If you are unsure on what you are and are not permitted to take into the country, make sure you do your research beforehand. There are many useful resources available online that can give you all the advice you need on France customs regulations so you can avoid unwittingly attempting to import something you are not permitted to take with you.
It’s vital that you don’t underestimate the importance of careful packing when preparing your goods for transportation to France. We always advise our customers to start packing early due to the way that the whole process tends to take much longer than is originally envisaged.
Starting at the top of your house and working your way downwards can be helpful, and the process may be a smoother one if you opt for a large number of small boxes rather than a small amount of large ones. Try to ensure the weight of individual boxes is as light as possible, and ensure each box is clearly labelled so you can easily identify what its contents are and which room it is destined for.
Make sure boxes with fragile items are labelled appropriately and place the heaviest items towards the bottom of each box with lighter goods sat on top of them. Bubble wrap can be the difference between your items surviving the journey and not making it in one piece, whilst blankets and pillows can be similarly effective.
File all important documents together so you know exactly where they are to avoid unnecessary delays during your move.
Ask for help if you need the assistance of professional packers. We can come to the rescue if you do need help with packing your goods safely and securely, helping you avoid not only damage but unforeseen costs. There are various useful resources on our site with valuable information on moving your belongings to France safely.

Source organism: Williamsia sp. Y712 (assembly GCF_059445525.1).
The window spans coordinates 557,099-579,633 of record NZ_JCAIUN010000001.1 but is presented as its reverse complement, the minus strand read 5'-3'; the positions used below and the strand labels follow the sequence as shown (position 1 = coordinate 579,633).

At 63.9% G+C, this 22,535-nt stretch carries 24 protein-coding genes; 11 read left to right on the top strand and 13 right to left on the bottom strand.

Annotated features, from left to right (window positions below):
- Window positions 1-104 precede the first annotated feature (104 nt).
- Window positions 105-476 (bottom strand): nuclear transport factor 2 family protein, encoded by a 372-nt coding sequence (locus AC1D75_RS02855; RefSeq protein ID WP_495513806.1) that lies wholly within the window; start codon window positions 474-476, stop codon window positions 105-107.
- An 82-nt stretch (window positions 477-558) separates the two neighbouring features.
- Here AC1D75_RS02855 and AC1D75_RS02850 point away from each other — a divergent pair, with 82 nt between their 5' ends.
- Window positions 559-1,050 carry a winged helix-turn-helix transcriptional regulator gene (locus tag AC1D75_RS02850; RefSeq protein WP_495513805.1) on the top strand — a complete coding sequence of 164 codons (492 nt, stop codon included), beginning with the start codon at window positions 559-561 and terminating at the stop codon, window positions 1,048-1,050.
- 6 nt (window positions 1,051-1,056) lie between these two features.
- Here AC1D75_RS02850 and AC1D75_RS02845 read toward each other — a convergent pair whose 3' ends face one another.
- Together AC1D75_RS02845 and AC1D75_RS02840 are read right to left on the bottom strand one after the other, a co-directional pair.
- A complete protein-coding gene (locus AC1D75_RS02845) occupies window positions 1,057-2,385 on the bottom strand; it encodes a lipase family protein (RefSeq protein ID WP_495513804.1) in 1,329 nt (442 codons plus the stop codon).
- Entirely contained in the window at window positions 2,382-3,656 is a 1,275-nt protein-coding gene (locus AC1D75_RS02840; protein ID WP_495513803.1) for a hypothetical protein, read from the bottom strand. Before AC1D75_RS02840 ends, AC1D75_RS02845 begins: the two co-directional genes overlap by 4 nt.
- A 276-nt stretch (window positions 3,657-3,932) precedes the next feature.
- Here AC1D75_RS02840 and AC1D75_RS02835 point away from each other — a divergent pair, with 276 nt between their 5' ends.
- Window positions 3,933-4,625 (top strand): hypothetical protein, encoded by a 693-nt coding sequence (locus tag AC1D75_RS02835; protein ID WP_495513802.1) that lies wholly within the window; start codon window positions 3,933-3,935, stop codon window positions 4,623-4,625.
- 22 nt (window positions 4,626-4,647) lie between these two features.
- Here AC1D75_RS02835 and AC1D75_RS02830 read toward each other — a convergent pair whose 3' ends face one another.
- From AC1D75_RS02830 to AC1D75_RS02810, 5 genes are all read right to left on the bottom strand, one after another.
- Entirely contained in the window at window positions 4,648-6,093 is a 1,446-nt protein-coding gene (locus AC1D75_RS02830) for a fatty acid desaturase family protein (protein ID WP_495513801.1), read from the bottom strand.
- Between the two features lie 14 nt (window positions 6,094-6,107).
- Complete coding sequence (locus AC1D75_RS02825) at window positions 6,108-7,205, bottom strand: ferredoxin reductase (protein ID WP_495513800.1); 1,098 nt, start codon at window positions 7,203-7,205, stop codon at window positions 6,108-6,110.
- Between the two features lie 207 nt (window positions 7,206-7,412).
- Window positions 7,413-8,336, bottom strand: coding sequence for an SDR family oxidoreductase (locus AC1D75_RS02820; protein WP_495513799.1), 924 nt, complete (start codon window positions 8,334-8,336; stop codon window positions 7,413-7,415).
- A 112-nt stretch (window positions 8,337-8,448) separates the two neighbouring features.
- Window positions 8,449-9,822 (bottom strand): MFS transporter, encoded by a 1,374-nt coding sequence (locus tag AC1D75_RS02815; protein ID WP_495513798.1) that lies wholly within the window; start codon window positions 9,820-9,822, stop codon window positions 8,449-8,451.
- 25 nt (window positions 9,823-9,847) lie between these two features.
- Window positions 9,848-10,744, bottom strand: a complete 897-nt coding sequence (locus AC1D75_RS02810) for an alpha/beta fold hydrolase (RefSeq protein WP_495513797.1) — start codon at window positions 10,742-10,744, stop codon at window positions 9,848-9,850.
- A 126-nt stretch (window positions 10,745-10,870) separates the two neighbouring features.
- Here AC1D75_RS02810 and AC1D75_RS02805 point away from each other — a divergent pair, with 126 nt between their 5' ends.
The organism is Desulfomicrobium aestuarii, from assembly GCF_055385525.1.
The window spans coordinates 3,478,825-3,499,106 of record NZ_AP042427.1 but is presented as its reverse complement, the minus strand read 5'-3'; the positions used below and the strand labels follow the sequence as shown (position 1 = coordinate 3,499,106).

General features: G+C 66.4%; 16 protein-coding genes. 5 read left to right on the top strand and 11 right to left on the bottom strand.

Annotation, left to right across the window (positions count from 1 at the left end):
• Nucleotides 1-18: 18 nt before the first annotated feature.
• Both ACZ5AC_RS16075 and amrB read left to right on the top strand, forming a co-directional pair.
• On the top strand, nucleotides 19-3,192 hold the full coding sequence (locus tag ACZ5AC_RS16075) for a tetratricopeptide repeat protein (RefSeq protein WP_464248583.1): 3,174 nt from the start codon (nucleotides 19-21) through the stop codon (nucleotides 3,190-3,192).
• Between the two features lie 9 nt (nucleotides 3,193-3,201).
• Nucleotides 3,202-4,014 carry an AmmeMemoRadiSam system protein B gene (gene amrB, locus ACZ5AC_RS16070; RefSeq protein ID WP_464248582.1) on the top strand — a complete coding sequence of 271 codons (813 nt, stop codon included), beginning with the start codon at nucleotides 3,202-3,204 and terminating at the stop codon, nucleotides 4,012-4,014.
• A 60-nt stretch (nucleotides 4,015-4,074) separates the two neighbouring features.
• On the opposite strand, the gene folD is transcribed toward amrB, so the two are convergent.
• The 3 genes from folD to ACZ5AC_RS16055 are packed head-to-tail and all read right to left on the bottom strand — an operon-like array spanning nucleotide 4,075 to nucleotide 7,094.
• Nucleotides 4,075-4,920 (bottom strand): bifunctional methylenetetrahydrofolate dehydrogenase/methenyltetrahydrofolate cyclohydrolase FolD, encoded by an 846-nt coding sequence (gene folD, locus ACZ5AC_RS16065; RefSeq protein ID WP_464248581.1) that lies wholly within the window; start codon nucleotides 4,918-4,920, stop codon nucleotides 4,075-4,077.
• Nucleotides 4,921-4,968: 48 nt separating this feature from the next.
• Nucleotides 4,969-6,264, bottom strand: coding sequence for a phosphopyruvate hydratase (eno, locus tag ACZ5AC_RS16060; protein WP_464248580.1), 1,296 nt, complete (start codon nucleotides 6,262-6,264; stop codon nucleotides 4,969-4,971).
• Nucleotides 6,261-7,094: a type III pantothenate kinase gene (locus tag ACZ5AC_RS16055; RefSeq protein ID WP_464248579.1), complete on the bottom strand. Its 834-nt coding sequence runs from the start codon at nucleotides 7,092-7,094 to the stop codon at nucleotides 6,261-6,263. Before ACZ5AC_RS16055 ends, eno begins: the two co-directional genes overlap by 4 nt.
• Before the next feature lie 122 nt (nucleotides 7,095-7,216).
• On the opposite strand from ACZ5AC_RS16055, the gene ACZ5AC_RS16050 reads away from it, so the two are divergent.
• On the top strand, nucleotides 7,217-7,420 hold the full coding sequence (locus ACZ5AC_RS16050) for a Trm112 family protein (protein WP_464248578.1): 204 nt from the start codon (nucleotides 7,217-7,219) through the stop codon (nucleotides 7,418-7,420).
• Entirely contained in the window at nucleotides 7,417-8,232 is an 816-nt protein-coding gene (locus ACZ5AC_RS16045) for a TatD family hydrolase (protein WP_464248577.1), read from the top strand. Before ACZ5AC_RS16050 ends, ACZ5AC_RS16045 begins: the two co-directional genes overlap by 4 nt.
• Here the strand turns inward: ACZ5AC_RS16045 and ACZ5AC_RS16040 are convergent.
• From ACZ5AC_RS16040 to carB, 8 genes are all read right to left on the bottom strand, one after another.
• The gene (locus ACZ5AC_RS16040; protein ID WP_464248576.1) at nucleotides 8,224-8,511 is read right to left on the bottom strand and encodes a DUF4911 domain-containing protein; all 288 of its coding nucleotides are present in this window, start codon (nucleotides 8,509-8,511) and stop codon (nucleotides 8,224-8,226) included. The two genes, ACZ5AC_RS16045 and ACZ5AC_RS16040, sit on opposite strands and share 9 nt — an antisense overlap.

If you are staying in France for more than six months, you will need to register your car. You will not need to pay tax to bring the car from another part of the EU as long as it is only being used for social and domestic purposes.
In France, a vehicle’s registration is called its “immatriculation”. You will need a Certificat d'Immatriculation to drive your car legally in France. The car will need to comply with the country’s road standards, and the process of getting it registered can vary in complexity depending on factors like the age and manufacturer of the vehicle. If your car is modified, the process may be more complicated.
To register the vehicle, you will need to take it to your local 'centre des impots', show your identification and provide the original documents for the car.
Your Car must have a minimum of 6000km on its clock and be at least six months old. If your car is less than six months old, you will need to prove that VAT has been paid elsewhere.
When moving pets to France, you will need to prove they are healthy and are being imported for genuine reasons.
You will need a European Pet Passport to bring your pet into the country. This document features vital information on your pet including their vaccination history and an identification passport. The passport will remain valid for the rest of your pet’s life. It will need to be issued by a valid vet.
Your pet will need to be micro-chipped and have been vaccinated from various diseases including rabies. They will need to be re-vaccinated if they were vaccinated before the microchip was fitted.
You will need to bring your own scanner with you if the chip is not ISO 11784/11785 compliant. Your pet will not need to be vaccinated if they are less than three months old.
Some 'aggressive' dog breeds cannot enter France, make sure you research the dog breed before you leave.
There are complex rules on taking birds into France. Birds will normally need to be quarantined 30 days before or after entering the country, though the rules are different for avian flu vaccinations.